• The Shaggs were a 1960s rock band composed of three teenaged sisters whose knowledge of the art form was rudimentary but who were prodded into becoming a band at the behest of their father. Their debut album Philosophy of the World went mostly unnoticed until 1980, when a re-release and rediscovery earned them a cult following (by this point in their lives, the now-adult women had stopped performing and their father had died).
  • Syd Barrett[6] (1946–2006) was the original lead singer and songwriter for Pink Floyd. He left the group in 1968, partway through the band's second album, amidst speculations of mental illness exacerbated by heavy drug use. After he left the group, he completed two solo albums and attempted a comeback with Stars, but his mental disturbances marred both projects and he soon went into self-imposed seclusion for the rest of his life. His music had a significant influence on many forms of alternative and punk music in general.[11]
  • Captain Beefheart (1941–2010) is the stage name of Don van Vliet, who performed noisy, free jazz-influenced blues in the 1960s and 1970s. His music, which used shifting time signatures and surreal lyrics, had a major influence on the punk rock, post-punk, new wave and alternative rock genres.
  • Daniel Johnston[6] (b. 1961) is a Texas singer-songwriter with bipolar disorder known for recording music on his radio boom box. His songs are often called "painfully direct", and tend to display a blend of childlike naïveté with darker, "spooky" themes. His performances often seem faltering or uncertain; one critic writes that Johnston's recordings range from "spotty to brilliant".[12] He also has a documentary, The Devil and Daniel Johnston, centered on his life and music.
  • Lucia Pamela[13] (1904–2002) was a St. Louis, Missouri-born multi-instrumentalist and former 1926 Miss St. Louis who, in 1965, recorded the album Into Outer Space with Lucia Pamela. The self-funded album (released in 1969) consisted largely of Pamela breathlessly telling listeners of her adventures in outer space where she meets intergalactic roosters, Native Americans and travels upon blue winds. Pamela (playing the accordion, drums, clarinet and piano) was nearly forgotten as a performer until 1992, when Irwin Chusid revived her legacy by producing a reissued version of the album. She is perhaps slightly better known as the mother of Georgia Frontiere, the former owner of the Los Angeles/St. Louis Rams.
Wesley Willis in 2000.
  • Wesley Willis (1963–2003) was a prolific Chicago-based singer, songwriter and artist who employed stream-of-consciousness rants to sing about musicians who influenced him (such as Alanis Morissette, Tom Petty and Jello Biafra) as well as other contemporary figures. Willis also sang extensively about his struggles with schizophrenia, often utilizing vulgar expressions to address his negative influences, which he called "demons" or "hellrides". Willis typically played a Technics KN-series keyboard and habitually recycled melodies from song to song. He concluded most of his songs with the phrase "Rock over London. Rock on Chicago", followed by a random advertising slogan.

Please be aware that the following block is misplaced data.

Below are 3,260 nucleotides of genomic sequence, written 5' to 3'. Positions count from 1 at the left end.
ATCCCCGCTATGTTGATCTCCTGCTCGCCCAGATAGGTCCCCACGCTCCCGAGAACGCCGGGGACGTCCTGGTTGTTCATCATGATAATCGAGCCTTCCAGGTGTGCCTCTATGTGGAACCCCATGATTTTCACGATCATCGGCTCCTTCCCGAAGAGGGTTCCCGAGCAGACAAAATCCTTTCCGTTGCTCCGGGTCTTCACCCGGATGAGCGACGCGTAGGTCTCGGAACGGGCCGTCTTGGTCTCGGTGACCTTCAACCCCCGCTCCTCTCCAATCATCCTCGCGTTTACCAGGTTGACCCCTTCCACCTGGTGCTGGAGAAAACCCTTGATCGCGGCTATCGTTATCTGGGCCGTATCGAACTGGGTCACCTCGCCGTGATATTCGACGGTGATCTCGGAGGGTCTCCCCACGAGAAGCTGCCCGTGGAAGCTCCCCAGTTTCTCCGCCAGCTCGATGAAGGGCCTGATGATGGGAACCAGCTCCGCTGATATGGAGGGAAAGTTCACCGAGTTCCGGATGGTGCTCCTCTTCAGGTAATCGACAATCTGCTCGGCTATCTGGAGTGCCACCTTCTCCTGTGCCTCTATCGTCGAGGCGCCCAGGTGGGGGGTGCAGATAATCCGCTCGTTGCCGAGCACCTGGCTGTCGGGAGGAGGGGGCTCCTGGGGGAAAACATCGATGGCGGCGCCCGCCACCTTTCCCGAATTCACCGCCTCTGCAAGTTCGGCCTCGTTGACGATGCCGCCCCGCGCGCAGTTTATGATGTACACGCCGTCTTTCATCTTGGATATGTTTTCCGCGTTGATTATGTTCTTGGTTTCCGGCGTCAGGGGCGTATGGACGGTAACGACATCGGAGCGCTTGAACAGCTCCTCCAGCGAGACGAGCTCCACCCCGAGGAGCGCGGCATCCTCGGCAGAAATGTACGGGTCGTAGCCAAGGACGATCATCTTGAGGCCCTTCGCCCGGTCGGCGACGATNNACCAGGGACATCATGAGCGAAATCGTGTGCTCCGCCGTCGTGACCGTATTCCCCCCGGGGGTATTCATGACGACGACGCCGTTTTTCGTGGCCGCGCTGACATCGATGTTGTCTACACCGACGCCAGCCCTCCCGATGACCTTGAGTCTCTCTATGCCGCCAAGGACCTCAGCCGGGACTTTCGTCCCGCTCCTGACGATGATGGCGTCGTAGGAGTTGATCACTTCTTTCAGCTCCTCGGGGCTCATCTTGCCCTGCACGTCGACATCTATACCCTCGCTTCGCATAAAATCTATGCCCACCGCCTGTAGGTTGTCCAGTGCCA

Other notable musicians who are identified with outsider music include:

See also[edit]


  1. ^ a b "Time and Curiosity: Journey to the Outside"
  2. ^ Charles Winick, "The Use of Drugs by Jazz Musicians", Social Problems 7, no. 3 (Winter 1959–1960): 240–53. Citation on 250.
  3. ^ Bernice Martin, "The Sacralization of Disorder: Symbolism in Rock Music", Sociological Analysis 40, no. 2 (Summer 1979): 87–124. Citation on 116.
  4. ^ Zdenka Kapko-Foretić, "Kölnska škola avangarde", Zvuk: Jugoslavenska muzička revija, 1980 no. 2:50–55. Citation on 54.
  5. ^ Obscuro
  6. ^ a b c Floridian: The bipolar poet
  7. ^ a b Chusid, Irwin (April 2, 2000). Songs in the Key of Z: The Curious Universe of Outsider Music. Chicago Review Press. ISBN 1556523726. 
  8. ^ Space Age Pop
  9. ^ Wolfgang Becker, "Corrispondenze dall'Estero: Da Colonia", Nuova Rivista Musicale Italiana 10, no. 1 (1976): 116–18. Citation on 118.
  10. ^ Burkholder, J. Peter (1995). All Made of Tunes: Charles Ives and the Uses of Musical Borrowing. New Haven, CT: Yale University Press. ISBN 0-300-05642-7. 
  11. ^ John Harris (July 12, 2006). "Barrett's influence". The Guardian. 
  12. ^ Sage Rockermann, Kristin (January 1, 2002). "Daniel Johnston". Pitchfork Media. Retrieved 14 June 2015. 
  13. ^ Neil Strauss, "Lucia Pamela, 98, a Musician to the Moon, Dies", New York Times Sunday, August 18, 2002.
  14. ^ http://www.vice.com/.../in-1979-the-flying-lizards-recorded-a...
  15. ^ Moore, David Cooper (September 12, 2012). "The Scary, Misunderstood Power of a 'Teen Mom' Star's Album". The Atlantic. Retrieved March 5, 2013. 
  16. ^ Macpherson, Alex (September 27, 2012). "My Teenage Dream Ended: Album Review". Fact. Retrieved March 5, 2013. 
  17. ^ Freeman, Phil (September 3, 2012). "The Secret Cyborg Genius of MTV Teen Mom's Farrah Abraham". io9. Retrieved March 5, 2013. 
  18. ^ http://www.mojo4music.com/14320/50-weirdest-albums/
  19. ^ Comfort Stand. Retrieved 5 January 2017.
  20. ^ Chusid, Irwin (April 2, 2000). Songs in the Key of Z: The Curious Universe of Outsider Music. Chicago Review Press. ISBN 156976493X.